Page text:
The Liber Pontificalis provides a rather muddled account of the early incursions of the Muslims of Spain across the Pyrenees. Eudo, Duke of Aquitaine, had played a role in the struggles that pitted Charles Martel against the Neustrians. Ragamfred, the Neustrian mayor of the palace, had gained the support of Eudo in this struggle with Charles Martel, but after the Neustrians were defeated by Charles in 719 Eudo withdrew to Aquitaine taking with him Chilperic II, the King of Neustria. Eudo negotiated with Charles and in return for recognition of his status as Duke of Aquitaine, he turned over Chilperic II to Charles. Eudo needed to make peace due to the Muslim incursions that resulted in the seizure of Narbonne in 720 and the siege of Toulouse in 721. Eudo was victorious against them at Toulouse and had sent word of the victory to Rome. The numbers that supposedly were involved in the battle are extreme exaggerations, as was the pious invention of the liturgical sponges mentioned in the account, as a shield against the Muslims. Eudo was faced with continuous pressure from the Muslims who continued to occupy Narbonne and other towns and launched numerous raids northward.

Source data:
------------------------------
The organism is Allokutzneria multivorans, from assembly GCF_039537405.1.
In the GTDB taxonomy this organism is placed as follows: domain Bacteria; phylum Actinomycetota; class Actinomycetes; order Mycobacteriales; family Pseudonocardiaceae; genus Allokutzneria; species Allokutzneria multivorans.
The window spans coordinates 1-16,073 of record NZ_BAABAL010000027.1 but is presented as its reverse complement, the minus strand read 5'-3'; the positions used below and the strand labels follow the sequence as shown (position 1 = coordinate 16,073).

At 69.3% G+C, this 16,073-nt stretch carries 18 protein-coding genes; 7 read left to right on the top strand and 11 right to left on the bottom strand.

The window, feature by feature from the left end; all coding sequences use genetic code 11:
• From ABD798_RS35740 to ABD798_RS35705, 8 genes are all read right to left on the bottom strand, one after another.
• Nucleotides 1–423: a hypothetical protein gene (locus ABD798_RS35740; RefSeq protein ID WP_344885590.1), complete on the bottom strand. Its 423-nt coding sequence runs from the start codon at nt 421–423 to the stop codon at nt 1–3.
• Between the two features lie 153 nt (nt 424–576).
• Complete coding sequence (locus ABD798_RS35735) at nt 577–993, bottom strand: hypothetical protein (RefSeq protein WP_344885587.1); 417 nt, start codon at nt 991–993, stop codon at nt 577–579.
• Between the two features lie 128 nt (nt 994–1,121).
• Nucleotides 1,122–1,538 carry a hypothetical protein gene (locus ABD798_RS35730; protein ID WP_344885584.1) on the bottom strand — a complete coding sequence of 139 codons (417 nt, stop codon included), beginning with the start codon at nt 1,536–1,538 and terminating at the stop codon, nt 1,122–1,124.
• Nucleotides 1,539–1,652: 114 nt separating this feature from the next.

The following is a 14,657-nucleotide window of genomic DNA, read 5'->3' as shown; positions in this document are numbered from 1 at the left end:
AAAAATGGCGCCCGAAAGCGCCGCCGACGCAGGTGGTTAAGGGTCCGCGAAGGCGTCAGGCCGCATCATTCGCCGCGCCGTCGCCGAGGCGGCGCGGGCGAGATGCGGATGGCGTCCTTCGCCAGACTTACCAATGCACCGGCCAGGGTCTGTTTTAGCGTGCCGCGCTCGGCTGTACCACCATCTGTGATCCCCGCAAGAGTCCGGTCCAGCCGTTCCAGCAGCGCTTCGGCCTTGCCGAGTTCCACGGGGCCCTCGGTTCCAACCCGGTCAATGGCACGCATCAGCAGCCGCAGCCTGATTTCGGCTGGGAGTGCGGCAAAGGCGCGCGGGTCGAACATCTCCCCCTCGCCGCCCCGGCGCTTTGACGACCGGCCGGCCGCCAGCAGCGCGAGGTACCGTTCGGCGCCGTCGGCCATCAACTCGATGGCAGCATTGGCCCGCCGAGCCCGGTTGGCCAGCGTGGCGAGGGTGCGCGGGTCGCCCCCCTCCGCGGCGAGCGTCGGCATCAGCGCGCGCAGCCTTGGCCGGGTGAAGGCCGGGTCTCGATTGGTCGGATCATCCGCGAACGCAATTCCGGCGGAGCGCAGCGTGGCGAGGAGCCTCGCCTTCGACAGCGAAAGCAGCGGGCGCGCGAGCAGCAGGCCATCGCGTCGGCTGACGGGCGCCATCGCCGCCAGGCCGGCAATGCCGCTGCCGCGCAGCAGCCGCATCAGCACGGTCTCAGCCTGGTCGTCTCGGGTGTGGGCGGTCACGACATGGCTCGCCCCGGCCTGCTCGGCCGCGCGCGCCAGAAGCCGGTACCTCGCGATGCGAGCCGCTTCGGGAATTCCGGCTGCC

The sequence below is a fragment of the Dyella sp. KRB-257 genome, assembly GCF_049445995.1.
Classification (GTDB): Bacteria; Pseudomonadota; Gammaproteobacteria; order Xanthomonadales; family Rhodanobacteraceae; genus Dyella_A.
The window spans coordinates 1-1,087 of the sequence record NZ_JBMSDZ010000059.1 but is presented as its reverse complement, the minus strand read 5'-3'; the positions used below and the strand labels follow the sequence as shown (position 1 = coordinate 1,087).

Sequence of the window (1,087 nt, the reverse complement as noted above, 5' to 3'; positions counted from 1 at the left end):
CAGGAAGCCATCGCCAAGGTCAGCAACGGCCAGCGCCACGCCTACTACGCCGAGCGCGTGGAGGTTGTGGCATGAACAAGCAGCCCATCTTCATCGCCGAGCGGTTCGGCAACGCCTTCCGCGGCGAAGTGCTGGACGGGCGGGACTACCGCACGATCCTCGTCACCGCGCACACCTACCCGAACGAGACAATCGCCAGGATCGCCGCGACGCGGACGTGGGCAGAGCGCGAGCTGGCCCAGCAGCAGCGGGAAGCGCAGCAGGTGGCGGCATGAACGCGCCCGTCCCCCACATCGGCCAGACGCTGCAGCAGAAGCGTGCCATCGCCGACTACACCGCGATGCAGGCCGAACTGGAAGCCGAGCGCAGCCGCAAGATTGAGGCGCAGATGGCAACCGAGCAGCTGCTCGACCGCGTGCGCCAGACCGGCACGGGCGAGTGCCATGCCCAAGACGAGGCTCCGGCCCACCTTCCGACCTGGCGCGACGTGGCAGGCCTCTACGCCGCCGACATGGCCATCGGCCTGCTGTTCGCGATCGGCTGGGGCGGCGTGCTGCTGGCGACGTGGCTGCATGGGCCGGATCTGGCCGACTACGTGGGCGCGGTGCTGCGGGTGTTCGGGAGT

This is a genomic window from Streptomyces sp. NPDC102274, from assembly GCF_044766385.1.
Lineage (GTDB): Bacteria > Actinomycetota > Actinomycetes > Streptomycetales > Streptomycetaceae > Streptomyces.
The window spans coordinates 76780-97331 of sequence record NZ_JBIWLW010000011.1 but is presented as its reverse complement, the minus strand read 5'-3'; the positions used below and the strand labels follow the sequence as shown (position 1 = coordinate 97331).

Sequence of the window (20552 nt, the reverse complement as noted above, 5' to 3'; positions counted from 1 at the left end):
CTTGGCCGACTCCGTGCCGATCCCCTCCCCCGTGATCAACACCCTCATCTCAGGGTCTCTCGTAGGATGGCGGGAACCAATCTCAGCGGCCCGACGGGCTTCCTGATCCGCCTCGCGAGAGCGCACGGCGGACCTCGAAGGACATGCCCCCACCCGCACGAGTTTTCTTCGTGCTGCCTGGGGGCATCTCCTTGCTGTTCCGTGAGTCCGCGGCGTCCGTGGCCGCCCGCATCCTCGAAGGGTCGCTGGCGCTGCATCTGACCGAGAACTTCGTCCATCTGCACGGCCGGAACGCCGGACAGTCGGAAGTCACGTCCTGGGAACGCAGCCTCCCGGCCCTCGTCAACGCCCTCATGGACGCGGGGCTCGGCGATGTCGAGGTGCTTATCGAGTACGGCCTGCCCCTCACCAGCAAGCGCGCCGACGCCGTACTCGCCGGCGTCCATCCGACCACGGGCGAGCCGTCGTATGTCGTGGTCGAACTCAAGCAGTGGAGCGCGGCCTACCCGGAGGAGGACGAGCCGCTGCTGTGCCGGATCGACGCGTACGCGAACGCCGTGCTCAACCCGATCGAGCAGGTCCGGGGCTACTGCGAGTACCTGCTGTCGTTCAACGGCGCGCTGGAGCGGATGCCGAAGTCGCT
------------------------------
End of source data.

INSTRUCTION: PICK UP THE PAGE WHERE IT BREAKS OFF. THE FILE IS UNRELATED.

The Liber Pontificalis
At this time the noxious people of the Saracens before had invaded the whole province of Spain for ten years already. The eleventh year, they endeavoured to cross the Rhône by occupying Francia whose head was Eudo. The latter called for a general mobilization of the Franks against the Saracens, whom they surrounded and killed. Three hundred and seventy-five thousand were exterminated in one day, according to the letter that Duke Eudo sent to the pontiff. It was also read that there were only 1,500 killed among the Franks. He also added that the previous year, there had been sent to them by the holy man as evidence of blessing three sponges used at the pontifical table at the moment when the war had been declared. This same Eudo, prince of Aquitaine, had then distributed small pieces of them to his people to protect them and [they worked] so well that among those who had participated in the battle, none had been wounded had neither been wounded nor killed.